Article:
In Northern Haiti
Geography & Climate
- Haiti’s northern region includes the island of La Tortue and the country’s northern peninsula.
- The prominent cities in this region are Gonaïves, Cap-Haïtien and Port-de-Paix.
- The terrain in the north is dominated by the Massif du Nord mountain range and the plain that lies between the mountains and the Atlantic Ocean.
Unemployment and underemployment in Haiti’s northern cities are widespread.
Typically, urban citizens survive by selling small items, such as bread and candy, on the streets.
Most northern residents live in the countryside and eke out a living as subsistence farmers or agricultural laborers.
Children at Home
In the northern urban centers, homes are typically two- or three-room structures of concrete blocks with roofs of metal sheeting.
In the countryside, homes have one or two rooms. The walls are made of mud or rough wood, and roofs are thatched.
Both urban and rural families usually have a separate structure that serves as the kitchen.
Particularly in rural homes, amenities such as electricity, sanitation and running water are rare.
Issues and Concerns
- Subsistence farming in the north is a precarious existence because people have no modern tools or effective irrigation methods.
- Large families rely on small, overworked farm plots, and even good harvests rarely produce enough to meet families’ nutritional needs.
- To compound farmers’ struggles, the wide variation in annual precipitation often causes droughts, crop failure and famine.
Local Needs and Challenges
Lack of education access
Many families in the north live on less than U.S.$1 a day and can’t afford to send their children to school. The children who do attend typically travel up to two hours each day.
Lack of sufficient roads makes travel difficult not only to schools but for families to sell goods in other parts of the country.
Schools and Education
- Officially, education in Haiti is compulsory and free for children between ages 6 and 12. However, only 15 percent of schools in the country are operated by the government.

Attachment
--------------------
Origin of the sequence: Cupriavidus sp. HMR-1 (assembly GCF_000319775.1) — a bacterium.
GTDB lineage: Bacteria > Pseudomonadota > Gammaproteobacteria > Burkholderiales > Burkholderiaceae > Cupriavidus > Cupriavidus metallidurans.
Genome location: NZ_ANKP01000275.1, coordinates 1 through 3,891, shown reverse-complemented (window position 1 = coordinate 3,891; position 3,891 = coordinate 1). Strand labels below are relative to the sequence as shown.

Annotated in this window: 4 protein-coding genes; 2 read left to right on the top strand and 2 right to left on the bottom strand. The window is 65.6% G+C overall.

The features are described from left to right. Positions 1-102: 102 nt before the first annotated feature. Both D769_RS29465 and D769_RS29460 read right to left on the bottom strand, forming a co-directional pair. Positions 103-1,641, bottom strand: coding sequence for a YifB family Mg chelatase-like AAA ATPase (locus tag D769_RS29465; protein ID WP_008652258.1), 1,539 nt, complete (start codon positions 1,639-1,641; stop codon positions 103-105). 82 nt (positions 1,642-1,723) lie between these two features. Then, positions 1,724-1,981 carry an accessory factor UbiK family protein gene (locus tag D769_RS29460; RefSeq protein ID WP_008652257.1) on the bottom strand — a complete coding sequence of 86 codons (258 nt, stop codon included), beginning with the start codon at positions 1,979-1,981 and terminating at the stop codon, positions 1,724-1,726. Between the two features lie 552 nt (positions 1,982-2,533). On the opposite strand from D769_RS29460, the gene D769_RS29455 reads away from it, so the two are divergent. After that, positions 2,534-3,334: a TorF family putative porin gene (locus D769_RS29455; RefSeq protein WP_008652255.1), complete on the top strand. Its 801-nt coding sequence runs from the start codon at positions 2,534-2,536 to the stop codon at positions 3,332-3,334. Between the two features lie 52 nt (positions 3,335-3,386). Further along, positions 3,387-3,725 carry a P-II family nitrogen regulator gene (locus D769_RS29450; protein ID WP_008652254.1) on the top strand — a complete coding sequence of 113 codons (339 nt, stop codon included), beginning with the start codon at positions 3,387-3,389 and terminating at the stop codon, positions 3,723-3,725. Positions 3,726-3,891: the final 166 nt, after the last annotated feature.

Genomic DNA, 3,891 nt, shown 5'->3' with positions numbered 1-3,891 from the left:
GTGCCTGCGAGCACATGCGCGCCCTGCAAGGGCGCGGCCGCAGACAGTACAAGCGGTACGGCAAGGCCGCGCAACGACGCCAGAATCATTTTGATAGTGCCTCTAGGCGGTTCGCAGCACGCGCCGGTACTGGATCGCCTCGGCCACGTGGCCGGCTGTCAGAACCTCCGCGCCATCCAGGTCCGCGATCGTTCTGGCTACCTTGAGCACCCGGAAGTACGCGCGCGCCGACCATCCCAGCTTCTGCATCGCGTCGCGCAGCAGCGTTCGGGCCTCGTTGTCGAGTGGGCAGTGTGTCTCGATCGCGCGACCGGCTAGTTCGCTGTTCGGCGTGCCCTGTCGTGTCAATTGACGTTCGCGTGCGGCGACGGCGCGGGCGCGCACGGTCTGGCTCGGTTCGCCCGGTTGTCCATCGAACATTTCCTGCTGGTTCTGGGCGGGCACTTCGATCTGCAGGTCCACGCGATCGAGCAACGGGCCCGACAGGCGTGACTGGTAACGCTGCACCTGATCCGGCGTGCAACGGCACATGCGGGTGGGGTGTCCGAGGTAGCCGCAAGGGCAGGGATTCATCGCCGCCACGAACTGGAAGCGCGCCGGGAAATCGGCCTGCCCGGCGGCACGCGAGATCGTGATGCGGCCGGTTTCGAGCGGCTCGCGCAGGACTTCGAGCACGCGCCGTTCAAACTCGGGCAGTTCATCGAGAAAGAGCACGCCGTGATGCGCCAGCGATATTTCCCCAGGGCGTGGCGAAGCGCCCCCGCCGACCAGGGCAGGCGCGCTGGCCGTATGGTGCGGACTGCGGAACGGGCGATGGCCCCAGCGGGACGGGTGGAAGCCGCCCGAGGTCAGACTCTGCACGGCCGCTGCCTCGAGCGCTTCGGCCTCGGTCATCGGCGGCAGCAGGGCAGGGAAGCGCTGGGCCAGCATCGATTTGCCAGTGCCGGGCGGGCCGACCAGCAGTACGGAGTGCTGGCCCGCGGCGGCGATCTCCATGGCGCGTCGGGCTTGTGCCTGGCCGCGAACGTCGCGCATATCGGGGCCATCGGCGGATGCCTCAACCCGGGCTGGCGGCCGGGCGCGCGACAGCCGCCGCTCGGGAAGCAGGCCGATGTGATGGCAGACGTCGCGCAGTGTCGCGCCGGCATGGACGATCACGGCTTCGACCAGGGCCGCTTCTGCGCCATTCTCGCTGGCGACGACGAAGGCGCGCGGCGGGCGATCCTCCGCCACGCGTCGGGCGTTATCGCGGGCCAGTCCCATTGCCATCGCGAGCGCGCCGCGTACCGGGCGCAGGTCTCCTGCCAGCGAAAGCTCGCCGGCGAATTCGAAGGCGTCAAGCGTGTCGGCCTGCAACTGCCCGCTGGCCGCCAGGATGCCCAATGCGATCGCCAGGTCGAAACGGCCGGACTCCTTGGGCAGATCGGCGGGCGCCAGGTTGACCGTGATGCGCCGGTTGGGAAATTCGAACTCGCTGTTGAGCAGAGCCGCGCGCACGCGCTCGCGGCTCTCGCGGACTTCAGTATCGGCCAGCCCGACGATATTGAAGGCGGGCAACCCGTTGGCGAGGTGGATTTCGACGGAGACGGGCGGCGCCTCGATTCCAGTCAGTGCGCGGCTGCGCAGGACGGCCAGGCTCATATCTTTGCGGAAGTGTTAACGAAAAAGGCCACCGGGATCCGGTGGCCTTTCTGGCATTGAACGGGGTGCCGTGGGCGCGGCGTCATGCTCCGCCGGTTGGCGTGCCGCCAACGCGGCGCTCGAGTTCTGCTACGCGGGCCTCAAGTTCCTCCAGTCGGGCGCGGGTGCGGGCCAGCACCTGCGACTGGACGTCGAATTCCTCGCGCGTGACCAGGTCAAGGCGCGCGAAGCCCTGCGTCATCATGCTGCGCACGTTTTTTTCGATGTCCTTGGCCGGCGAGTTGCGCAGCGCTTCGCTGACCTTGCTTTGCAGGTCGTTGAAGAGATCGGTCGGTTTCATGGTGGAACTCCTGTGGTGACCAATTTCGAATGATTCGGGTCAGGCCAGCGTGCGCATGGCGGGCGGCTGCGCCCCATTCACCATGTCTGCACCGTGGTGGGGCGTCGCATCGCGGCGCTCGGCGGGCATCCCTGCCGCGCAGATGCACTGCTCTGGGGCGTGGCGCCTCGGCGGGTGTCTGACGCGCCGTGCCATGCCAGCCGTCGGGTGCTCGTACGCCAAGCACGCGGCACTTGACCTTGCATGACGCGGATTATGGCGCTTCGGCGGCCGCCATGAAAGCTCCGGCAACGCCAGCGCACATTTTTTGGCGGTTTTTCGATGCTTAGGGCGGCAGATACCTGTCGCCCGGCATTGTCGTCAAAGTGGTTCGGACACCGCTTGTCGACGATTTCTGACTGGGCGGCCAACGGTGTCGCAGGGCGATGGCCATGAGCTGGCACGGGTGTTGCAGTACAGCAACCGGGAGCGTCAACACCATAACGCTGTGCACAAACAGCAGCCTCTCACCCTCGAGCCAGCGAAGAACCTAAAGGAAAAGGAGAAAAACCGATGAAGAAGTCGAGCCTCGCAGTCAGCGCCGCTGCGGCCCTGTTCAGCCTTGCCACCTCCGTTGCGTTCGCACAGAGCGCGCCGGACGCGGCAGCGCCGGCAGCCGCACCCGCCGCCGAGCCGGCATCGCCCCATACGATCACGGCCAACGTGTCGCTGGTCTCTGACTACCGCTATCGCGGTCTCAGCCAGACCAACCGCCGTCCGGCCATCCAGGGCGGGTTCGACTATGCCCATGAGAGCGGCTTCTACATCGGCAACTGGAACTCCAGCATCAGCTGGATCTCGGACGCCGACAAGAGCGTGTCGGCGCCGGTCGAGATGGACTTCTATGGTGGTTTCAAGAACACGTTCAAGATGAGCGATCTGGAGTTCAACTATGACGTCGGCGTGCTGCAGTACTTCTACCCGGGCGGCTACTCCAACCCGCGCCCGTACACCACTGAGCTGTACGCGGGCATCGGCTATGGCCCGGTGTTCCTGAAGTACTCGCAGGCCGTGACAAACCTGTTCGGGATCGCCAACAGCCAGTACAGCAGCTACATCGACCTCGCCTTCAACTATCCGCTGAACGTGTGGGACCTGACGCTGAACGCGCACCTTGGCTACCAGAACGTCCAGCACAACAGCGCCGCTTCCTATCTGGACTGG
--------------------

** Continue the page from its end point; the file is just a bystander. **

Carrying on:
- Eight-five percent of schools are private institutions that charge fees. Few poor Haitian families can afford these fees, and as a result, only about half of primary-school age children attend school, and less than 2 percent of children finish secondary school.
- Haiti’s school year runs September through June. Children typically attend Monday through Friday, from 8 a.m. to 2 or 3 p.m.
- Although Creole is the everyday language of most Haitians, it is considered a second-class language, and French is the language of instruction in the schools.
Compassion Haiti works to ensure that every registered child is able to attend school, and it provides additional support, including tutoring, at the child development centers.
At the Compassion Child Development Center
Compassion serves children in northern Haiti through local, church-based child development centers. These centers are havens of love and learning for registered children.
Here, children receive nutritious meals, hygiene training, and tutoring to attain standard academic milestones.
They are also encouraged to develop their talents and abilities. Most important, children learn about God’s love and the gift of salvation in Christ.
What Compassion Sponsorship Provides
In partnership with local churches, Compassion is bringing real help and hope to impoverished children in northern Haiti, providing:
- regular nutritious meals and snacks
- health checkups and medical care as needed
- the support needed to attend school
- water filters for their homes to reduce the incidence of cholera and other waterborne illnesses
- latrines in their communities
- education about proper sanitation and hygiene techniques